Test-driven provisioning with Chef

2 minute read

Chef is a killer tool for automating and testing your software stack. In this post I’d like to demonstrate our method of TDD’ing our infrastructure.

Our goal will be an installation of Ruby atop Ubuntu. Start simple and progress from there.

Required tools

  • Chef et al (Berkshelf, Kitchen)
  • Vagrant

Visit the ChefDK installation page for detailed information on how to get up and running. ChefDK will install chef and a host of related tools (Cookstyle, Kitchen etc).


The process should be familiar for those of you who practice TDD.

I also assume a basic understanding of Chef (recipes, cookbooks, roles etc).

  1. We will define a failing spec (we will be using Inspec) that will check for a valid Ruby installation.
  2. We will implement a recipe to install Ruby
  3. We will rerun our previous failing spec and assert that it is now in the green.

I prefer to keep the recipes atomic and fulfilling a single requirement. Smaller recipes can be grouped together into larger recipes, or ran sequentially using a runlist within your Chef role.

Kitchen setup

Within your cookbook, add or modify your .kitchen.yml file to be something along the lines of the following.

  name: vagrant

  name: chef_solo
  always_update_cookbooks: true

  name: inspec

  - name: ubuntu/xenial64

  - name: ruby
      - recipe[mycookbook::ruby]
        - test/ruby_spec.rb

There’s a few things going on here, but at a high level, we are telling Kitchen that we intend to run out tests against a Vagrant instance. That we will be using chef-solo as the provisioner (ideal for local development), and that we will be using a basic Vagrant image of ubuntu.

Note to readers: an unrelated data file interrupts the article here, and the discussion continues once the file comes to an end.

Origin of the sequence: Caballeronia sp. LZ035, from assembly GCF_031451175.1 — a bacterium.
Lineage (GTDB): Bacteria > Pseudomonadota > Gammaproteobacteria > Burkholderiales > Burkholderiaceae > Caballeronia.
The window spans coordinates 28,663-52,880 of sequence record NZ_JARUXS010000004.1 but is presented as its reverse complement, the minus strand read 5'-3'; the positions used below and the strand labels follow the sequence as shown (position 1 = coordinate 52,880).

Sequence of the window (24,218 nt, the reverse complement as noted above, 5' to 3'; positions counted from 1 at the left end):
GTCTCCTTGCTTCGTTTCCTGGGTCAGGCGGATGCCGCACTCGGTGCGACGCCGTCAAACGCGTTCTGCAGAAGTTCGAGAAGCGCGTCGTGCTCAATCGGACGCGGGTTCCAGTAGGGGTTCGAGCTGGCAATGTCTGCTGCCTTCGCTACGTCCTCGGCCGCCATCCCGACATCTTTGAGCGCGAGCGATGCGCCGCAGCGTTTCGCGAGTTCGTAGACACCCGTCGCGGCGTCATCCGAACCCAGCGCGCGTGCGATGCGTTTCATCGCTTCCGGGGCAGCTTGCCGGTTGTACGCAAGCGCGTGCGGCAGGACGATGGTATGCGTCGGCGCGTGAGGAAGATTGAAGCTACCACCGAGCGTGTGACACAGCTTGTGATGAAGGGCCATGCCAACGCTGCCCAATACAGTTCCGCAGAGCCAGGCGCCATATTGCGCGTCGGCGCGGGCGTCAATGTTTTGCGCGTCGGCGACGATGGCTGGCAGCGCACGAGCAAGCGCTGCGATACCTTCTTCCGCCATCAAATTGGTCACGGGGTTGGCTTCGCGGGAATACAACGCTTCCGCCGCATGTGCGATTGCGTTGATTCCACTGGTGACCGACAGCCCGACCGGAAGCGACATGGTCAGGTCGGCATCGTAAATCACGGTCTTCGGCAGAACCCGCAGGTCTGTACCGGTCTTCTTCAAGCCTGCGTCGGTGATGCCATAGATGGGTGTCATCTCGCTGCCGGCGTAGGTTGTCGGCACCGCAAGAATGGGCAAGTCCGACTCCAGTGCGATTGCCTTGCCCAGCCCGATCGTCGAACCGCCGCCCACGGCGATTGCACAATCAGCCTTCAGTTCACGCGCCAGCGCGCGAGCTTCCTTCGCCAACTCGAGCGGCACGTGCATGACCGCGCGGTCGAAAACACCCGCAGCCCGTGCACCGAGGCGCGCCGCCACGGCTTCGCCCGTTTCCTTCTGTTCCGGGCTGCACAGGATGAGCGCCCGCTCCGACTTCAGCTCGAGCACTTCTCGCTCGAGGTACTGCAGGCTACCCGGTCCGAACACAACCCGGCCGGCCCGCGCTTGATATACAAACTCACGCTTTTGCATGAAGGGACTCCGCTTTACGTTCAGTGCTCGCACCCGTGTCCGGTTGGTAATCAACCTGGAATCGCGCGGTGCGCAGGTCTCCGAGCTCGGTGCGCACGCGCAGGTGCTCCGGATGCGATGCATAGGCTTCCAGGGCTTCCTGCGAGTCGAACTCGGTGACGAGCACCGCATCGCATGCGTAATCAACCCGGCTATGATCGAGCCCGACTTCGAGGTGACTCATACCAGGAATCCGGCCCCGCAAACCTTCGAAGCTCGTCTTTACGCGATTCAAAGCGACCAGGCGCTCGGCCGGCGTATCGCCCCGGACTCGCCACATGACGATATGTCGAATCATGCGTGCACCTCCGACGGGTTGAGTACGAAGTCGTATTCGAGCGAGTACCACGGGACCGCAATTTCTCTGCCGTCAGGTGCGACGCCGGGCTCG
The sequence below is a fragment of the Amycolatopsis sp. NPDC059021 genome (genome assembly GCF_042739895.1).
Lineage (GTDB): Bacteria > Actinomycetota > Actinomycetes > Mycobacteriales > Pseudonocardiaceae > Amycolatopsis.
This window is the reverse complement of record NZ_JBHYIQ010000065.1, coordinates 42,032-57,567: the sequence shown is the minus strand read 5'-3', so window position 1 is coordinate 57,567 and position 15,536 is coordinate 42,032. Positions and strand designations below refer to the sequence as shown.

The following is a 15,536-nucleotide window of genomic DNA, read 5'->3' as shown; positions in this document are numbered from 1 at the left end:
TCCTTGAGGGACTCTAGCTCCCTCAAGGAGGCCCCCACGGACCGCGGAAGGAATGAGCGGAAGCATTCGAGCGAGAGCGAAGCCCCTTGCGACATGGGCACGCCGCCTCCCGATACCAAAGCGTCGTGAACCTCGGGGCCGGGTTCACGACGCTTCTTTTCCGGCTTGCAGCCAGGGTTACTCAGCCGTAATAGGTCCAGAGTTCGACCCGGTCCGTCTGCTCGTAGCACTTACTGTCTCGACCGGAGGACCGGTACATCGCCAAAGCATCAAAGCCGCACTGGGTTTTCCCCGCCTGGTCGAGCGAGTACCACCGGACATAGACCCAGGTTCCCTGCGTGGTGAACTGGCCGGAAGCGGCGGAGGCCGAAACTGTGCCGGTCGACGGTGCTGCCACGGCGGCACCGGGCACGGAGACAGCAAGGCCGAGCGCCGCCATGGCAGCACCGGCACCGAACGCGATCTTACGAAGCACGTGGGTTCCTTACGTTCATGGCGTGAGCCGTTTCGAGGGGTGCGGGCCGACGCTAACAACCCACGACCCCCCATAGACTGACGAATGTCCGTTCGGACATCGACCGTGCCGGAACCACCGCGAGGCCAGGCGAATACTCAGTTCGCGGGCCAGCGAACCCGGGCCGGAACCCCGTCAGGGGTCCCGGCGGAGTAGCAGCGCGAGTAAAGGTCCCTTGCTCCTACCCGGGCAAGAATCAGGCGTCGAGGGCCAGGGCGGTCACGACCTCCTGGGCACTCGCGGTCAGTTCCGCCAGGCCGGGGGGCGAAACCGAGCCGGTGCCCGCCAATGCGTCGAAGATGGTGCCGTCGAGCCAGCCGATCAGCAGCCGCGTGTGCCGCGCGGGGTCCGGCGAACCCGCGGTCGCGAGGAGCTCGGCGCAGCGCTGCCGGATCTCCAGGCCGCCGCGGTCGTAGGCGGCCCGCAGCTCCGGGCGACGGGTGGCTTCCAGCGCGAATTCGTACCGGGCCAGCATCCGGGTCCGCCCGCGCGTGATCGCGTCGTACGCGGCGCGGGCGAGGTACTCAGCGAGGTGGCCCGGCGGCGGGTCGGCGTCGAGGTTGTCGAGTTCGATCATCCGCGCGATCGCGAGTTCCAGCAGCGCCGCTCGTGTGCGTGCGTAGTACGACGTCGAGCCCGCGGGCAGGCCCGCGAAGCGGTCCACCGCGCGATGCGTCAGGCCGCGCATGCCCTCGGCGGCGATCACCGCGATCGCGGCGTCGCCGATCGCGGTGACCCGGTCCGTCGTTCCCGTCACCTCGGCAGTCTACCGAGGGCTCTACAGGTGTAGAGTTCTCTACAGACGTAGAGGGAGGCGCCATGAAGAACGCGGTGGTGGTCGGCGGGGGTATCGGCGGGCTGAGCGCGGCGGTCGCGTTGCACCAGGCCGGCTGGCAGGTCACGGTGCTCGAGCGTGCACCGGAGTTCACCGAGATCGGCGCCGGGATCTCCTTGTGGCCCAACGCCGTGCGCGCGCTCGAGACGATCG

Next we define the suites. We have added a singe suite which will run one recipe and then run one test against that recipe.

Writing our failing spec


control 'RUBY 2.3 AGENT/ruby runtime' do
  title 'Installs ruby 2.3'

  describe package('ruby2.3-dev') do
    it { should be_installed }

  describe bash('ruby -v') do
    its('stdout') { should include 'ruby 2.3' }

This is our failing spec. It will continue to fail until we implement the recipe below.

Implementing the recipe to install Ruby

Installing Ruby is made easy by using the Brightbox cookbook. Simply including the default recipe and setting the versions in your attributes file are the only steps that are required.


include_recipe 'brightbox-ruby::default'


default['brightbox-ruby']['gems']                = %w(rake bundler)
default['brightbox-ruby']['install_ruby_switch'] = true
default['brightbox-ruby']['default_action']      = :install
default['brightbox-ruby']['version']             = '2.3'

Asserting success

Run the suite using

chef exec kitchen test ruby # where ruby matches the suite name

And you should now have a passing spec.

The main takeaway from this article should be that there are benefits to creating small recipes that perform a single task. If and when something goes wrong, your CI build will be able to point to the exact spec that has failed. If each spec corresponds to a recipe, then you will easily know where to start debugging.